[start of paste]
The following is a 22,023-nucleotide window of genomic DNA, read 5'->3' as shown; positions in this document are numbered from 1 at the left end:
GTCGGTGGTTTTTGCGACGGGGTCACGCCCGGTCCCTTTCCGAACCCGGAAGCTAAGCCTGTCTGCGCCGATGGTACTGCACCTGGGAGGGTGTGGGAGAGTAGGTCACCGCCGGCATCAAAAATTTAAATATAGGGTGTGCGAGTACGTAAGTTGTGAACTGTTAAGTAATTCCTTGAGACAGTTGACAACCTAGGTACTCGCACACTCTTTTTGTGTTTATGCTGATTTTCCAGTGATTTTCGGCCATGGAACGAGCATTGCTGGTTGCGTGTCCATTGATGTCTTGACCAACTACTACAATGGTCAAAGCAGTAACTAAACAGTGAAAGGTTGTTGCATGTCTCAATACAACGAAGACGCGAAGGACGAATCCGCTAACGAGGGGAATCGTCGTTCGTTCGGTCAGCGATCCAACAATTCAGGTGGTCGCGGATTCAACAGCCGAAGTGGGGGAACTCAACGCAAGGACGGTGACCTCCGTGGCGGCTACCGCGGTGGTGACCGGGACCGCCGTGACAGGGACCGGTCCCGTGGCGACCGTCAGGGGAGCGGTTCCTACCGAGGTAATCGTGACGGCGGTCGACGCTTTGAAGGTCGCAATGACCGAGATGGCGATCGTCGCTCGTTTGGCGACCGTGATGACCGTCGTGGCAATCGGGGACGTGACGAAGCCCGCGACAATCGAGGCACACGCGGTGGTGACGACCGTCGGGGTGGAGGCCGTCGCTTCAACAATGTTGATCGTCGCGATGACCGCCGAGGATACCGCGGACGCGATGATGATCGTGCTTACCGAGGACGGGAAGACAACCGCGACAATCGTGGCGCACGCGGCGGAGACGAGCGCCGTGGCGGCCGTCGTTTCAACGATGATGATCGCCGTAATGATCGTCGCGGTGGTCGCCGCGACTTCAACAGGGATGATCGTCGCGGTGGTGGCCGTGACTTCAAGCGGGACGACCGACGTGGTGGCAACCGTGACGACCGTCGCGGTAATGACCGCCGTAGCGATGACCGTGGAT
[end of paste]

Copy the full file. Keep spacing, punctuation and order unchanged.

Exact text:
The following is a 22,023-nucleotide window of genomic DNA, read 5'->3' as shown; positions in this document are numbered from 1 at the left end:
GTCGGTGGTTTTTGCGACGGGGTCACGCCCGGTCCCTTTCCGAACCCGGAAGCTAAGCCTGTCTGCGCCGATGGTACTGCACCTGGGAGGGTGTGGGAGAGTAGGTCACCGCCGGCATCAAAAATTTAAATATAGGGTGTGCGAGTACGTAAGTTGTGAACTGTTAAGTAATTCCTTGAGACAGTTGACAACCTAGGTACTCGCACACTCTTTTTGTGTTTATGCTGATTTTCCAGTGATTTTCGGCCATGGAACGAGCATTGCTGGTTGCGTGTCCATTGATGTCTTGACCAACTACTACAATGGTCAAAGCAGTAACTAAACAGTGAAAGGTTGTTGCATGTCTCAATACAACGAAGACGCGAAGGACGAATCCGCTAACGAGGGGAATCGTCGTTCGTTCGGTCAGCGATCCAACAATTCAGGTGGTCGCGGATTCAACAGCCGAAGTGGGGGAACTCAACGCAAGGACGGTGACCTCCGTGGCGGCTACCGCGGTGGTGACCGGGACCGCCGTGACAGGGACCGGTCCCGTGGCGACCGTCAGGGGAGCGGTTCCTACCGAGGTAATCGTGACGGCGGTCGACGCTTTGAAGGTCGCAATGACCGAGATGGCGATCGTCGCTCGTTTGGCGACCGTGATGACCGTCGTGGCAATCGGGGACGTGACGAAGCCCGCGACAATCGAGGCACACGCGGTGGTGACGACCGTCGGGGTGGAGGCCGTCGCTTCAACAATGTTGATCGTCGCGATGACCGCCGAGGATACCGCGGACGCGATGATGATCGTGCTTACCGAGGACGGGAAGACAACCGCGACAATCGTGGCGCACGCGGCGGAGACGAGCGCCGTGGCGGCCGTCGTTTCAACGATGATGATCGCCGTAATGATCGTCGCGGTGGTCGCCGCGACTTCAACAGGGATGATCGTCGCGGTGGTGGCCGTGACTTCAAGCGGGACGACCGACGTGGTGGCAACCGTGACGACCGTCGCGGTAATGACCGCCGTAGCGATGACCGTGGAT